Inspired by one potter’s superhuman feats of production, London artist Ian McIntyre challenged himself to produce one ton of white clay wares. The project was commissioned by the Jerwood Makers Open 2015.
A Ton of Clay is comprised of hundreds of stacked plates and bowls. The work is a nod to Isaac Button, a 20th century production potter who was somewhat of a legend for his ability to throw a ton of clay pots in one day, a kind of Paul Bunyan of the kiln. McIntyre made his works on a Jigger Jolley machine, which uses molds that have no discernable end point. The clay “creeps” toward the edge of the mold, and results in wares that have naturally uneven edges.
McIntyre told the journal Cereal that Button represents a point where craft, design, and production exist within a closely-knit system. Button’s works were cheap and were considered somewhat disposable, but McIntyre was fascinated by the constraints the earlier potter thrived under. Button made a living making pots for feeding chickens, for storing grain, and for cooking. These works all bear unique marks of their production.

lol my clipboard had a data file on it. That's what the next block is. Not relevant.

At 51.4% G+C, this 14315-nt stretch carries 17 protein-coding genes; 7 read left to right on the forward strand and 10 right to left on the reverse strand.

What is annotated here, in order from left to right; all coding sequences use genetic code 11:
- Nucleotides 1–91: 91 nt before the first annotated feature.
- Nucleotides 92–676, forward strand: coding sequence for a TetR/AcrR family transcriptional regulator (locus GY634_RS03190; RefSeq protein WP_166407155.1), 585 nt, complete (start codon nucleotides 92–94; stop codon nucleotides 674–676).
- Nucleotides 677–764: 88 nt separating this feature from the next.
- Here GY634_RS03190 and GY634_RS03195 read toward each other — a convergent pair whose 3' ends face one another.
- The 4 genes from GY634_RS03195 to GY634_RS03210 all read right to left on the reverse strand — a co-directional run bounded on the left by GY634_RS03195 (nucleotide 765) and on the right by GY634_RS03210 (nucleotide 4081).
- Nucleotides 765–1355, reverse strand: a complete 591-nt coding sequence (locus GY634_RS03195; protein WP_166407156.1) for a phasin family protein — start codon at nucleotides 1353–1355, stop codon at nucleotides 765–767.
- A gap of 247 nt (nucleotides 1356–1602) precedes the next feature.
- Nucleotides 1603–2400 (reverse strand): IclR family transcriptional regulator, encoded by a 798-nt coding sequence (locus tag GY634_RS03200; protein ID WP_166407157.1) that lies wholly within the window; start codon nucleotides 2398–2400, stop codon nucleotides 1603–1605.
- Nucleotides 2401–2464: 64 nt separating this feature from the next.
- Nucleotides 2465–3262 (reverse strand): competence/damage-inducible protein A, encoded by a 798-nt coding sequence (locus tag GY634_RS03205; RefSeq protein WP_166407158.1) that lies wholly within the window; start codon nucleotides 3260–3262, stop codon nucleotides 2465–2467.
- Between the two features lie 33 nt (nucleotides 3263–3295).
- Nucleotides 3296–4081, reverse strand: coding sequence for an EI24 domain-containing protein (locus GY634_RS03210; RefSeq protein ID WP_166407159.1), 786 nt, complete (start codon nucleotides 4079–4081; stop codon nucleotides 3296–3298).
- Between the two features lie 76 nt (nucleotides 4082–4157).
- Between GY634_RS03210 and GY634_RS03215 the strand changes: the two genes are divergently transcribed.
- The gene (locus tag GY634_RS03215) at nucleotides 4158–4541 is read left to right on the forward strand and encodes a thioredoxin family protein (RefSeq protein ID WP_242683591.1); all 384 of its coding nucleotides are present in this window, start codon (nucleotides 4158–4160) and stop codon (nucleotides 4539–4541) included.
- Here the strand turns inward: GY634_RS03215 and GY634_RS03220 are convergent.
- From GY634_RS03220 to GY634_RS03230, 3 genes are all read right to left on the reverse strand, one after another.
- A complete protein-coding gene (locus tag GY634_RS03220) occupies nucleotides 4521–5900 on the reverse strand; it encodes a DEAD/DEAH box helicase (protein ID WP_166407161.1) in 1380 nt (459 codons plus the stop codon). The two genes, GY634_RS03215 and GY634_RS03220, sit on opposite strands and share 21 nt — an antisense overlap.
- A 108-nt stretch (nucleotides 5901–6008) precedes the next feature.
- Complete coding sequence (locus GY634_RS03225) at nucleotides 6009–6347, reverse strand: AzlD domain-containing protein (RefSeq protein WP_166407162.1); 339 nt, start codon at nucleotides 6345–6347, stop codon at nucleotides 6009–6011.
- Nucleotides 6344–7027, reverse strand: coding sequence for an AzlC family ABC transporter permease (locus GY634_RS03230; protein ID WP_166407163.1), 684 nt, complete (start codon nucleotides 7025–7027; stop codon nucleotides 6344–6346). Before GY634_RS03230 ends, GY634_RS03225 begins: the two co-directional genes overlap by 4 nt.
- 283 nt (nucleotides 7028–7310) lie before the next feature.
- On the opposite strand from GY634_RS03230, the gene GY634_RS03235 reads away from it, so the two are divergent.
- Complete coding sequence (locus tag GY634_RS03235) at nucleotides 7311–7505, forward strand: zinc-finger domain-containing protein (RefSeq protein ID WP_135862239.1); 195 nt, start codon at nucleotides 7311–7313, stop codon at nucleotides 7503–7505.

“It’s this transparency of process and insight into the material that captivates me, not least because it manifests within seemingly anonymous utilitarian objects,” he told the journal.
McIntyre fabricated the work over four months. Button kept up his titan production output with an entire building to fire his works, but McIntyre’s Ton was made on a tiny kiln. He told Cereal that he made more than 900 pieces, focusing on bowls and plates because he wanted the wares to be “workhorses,” much like the project’s patriarch and McIntyre’s preferred method of blending industrial design and craft.
McIntyre has a background in product design and applied art and uses a mix of industrial design and craft skills in his works. He’s collaborated with the Helen Hamlyn Centre for Design, the British Council, Another Country, Wrong for HAY, The London Design Festival, Officine Panerai and the Victoria and Albert Museum. He is a guest tutor for Kingston University and is studying a collaborative PhD at Manchester Metropolitan University, York Art Gallery and the British Ceramics Biennial.
What do you think of McIntyre’s hybrid of contemporary ceramic art and industrial design? Let us know in the comments.